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Carolyn from New Mexico

Posted by sharoncamarillo Admin on

Dear Sharon,

I have an eight year-old daughter who wants to learn to run the barrels. Some friends who moved away from the area gave her a 10 year-old gelding and an old copy of your first book. The horse has no experience in barrel racing and is a little headstrong.

Where do we begin? I have not found anyone in the area to coach her so I am elected and have no experience. What sort of barrels do you suggest for someone so young?

The thought of steel oil drums really hurts and the pop ups are very pricey. Is there a routine she should follow to get them both in shape mentally and physically, without pushing a youngster too hard? I need all the help I can get in order to help her reach her goal. By the way, this girl is a major horse nut and someday wants to raise Lipizzaners.

Thank you in advance!

Dear Carolyn,

First, I want to wish you success with your endeavor of being your child's mentor and compliment you on seeking out your resources. In looking at a horse for a child, my first requirement is that the horse is safe, is an appropriate size and is not above the level of experience for the rider. You did not indicate if this is your family's first horse or if you have had prior experience with horses. If your family has not had any prior experience with horses, I encourage you to begin to create your resource pool of professionals.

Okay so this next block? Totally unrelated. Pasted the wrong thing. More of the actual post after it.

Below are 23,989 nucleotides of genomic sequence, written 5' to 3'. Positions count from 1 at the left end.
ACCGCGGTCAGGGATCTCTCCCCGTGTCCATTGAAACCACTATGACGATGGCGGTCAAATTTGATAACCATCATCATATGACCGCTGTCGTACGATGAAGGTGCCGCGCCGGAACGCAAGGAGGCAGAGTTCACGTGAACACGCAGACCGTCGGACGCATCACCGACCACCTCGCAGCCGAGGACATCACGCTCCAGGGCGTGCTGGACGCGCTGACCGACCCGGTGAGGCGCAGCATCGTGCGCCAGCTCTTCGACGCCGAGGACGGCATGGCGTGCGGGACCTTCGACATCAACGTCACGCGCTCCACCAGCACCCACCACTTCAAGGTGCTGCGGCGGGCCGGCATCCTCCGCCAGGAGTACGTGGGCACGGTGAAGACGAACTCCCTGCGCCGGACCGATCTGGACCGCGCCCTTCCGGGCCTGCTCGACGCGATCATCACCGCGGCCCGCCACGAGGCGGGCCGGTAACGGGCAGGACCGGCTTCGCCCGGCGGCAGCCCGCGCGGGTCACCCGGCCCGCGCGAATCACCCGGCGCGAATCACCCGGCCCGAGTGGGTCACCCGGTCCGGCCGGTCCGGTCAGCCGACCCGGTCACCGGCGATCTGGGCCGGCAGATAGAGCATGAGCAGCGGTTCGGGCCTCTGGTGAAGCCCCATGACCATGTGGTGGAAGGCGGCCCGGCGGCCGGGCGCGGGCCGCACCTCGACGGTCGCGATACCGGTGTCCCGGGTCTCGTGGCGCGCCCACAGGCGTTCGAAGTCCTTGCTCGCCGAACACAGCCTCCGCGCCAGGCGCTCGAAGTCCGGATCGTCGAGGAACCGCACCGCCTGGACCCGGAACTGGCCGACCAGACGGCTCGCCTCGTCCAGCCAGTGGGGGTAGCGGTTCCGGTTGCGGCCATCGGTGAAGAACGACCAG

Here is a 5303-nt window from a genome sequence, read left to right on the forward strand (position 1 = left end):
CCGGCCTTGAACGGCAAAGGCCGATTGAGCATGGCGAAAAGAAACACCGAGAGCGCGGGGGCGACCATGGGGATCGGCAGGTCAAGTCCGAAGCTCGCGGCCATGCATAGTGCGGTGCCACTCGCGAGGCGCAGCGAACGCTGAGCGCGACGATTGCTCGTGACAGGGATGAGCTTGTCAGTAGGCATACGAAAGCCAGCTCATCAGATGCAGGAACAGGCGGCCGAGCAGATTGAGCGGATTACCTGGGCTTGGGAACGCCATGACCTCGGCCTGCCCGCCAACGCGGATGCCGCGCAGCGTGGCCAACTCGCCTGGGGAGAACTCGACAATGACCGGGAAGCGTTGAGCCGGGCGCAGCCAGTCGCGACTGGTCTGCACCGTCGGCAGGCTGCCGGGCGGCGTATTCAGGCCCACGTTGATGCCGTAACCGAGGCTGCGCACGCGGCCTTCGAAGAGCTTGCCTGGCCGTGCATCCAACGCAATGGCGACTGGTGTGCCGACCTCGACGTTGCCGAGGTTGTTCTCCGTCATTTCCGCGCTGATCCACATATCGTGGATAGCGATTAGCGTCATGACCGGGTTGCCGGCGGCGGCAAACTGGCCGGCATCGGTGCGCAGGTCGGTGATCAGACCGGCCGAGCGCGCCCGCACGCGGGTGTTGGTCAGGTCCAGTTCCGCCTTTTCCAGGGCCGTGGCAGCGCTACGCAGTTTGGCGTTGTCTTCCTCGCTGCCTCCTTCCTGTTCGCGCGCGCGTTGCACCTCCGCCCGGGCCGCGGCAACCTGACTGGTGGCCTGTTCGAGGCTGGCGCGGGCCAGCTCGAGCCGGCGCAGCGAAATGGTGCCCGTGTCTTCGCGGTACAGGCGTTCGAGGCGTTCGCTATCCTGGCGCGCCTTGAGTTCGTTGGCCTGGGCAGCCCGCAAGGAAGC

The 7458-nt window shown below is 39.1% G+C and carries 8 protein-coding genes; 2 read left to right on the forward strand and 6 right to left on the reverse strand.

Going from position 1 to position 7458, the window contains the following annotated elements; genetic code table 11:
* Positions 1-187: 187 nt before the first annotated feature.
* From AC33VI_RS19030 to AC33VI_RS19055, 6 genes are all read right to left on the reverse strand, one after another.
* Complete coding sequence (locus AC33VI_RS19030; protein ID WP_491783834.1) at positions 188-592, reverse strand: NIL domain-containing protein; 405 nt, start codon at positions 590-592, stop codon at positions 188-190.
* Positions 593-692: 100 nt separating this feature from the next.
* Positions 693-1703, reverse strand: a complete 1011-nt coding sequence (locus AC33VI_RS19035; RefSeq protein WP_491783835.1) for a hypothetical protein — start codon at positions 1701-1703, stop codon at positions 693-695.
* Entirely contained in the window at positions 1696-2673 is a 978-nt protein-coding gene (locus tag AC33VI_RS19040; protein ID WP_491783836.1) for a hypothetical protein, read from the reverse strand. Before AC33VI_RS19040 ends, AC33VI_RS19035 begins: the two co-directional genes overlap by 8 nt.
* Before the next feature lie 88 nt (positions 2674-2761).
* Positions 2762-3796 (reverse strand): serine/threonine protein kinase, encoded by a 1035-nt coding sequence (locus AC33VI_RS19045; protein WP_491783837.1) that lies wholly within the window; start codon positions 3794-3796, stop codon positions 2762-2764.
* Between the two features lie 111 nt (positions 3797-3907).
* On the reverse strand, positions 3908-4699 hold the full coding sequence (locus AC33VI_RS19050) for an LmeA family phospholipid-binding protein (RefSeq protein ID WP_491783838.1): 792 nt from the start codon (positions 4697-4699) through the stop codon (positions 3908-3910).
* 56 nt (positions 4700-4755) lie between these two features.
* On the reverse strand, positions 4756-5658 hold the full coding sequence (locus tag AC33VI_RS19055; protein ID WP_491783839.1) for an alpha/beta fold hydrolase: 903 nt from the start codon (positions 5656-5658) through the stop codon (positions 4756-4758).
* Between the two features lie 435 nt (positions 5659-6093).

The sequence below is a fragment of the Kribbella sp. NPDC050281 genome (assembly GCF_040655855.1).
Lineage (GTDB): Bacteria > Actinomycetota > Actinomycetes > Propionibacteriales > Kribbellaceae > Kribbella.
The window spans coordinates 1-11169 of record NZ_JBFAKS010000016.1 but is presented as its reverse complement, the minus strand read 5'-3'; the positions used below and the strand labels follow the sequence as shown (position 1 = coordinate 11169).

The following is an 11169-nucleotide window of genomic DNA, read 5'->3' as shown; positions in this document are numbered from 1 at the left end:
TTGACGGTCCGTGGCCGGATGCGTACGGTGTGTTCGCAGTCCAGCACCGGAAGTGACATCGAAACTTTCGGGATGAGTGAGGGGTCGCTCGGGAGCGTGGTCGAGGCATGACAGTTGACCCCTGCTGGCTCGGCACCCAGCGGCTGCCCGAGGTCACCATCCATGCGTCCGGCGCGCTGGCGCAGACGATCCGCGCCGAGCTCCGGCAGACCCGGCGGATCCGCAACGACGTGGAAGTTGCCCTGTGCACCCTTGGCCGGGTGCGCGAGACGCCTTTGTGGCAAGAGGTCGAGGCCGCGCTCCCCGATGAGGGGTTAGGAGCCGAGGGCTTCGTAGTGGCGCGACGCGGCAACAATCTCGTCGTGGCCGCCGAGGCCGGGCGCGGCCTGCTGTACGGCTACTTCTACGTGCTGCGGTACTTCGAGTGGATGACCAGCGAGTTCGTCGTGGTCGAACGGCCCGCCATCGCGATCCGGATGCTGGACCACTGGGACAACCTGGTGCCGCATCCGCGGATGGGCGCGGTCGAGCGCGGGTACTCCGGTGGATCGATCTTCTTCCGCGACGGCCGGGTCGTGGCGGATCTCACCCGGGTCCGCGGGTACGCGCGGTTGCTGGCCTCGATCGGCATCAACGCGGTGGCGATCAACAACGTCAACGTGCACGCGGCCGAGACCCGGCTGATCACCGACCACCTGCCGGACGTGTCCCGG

Realizing that your daughter is anxious to begin her barrel racing activities, your mission will be to convince her that her time would be best invested in working on her general horsemanship skills and her horse’s basic education. I can't stress enough that time spent on creating a happy, responsive horse and a technically correct rider is the fastest way to be successful in the sport of barrel racing.

I hope that in your area you can find someone who can work on your daughter's horsemanship skills along with you. The logic is, that if the horse cannot perform the movements that are required during a barrel run off of the pattern, the horse can't be expected to be able to be successful in the run. Good riding and training should resolve the horse's tendency to be "head strong." Although the focus is an English discipline, I am very impressed with the United States Pony Club program for young riders.

Regarding your questions about barrels, I suggest the plastic barrels. They are available from a variety of places and generally can be purchased for $10. Avoid barrels that contain toxic materials. There are many new educational DVDs and an updated, revised copy of my book, The A.R.T. of Barrel Racing.

Best wishes,



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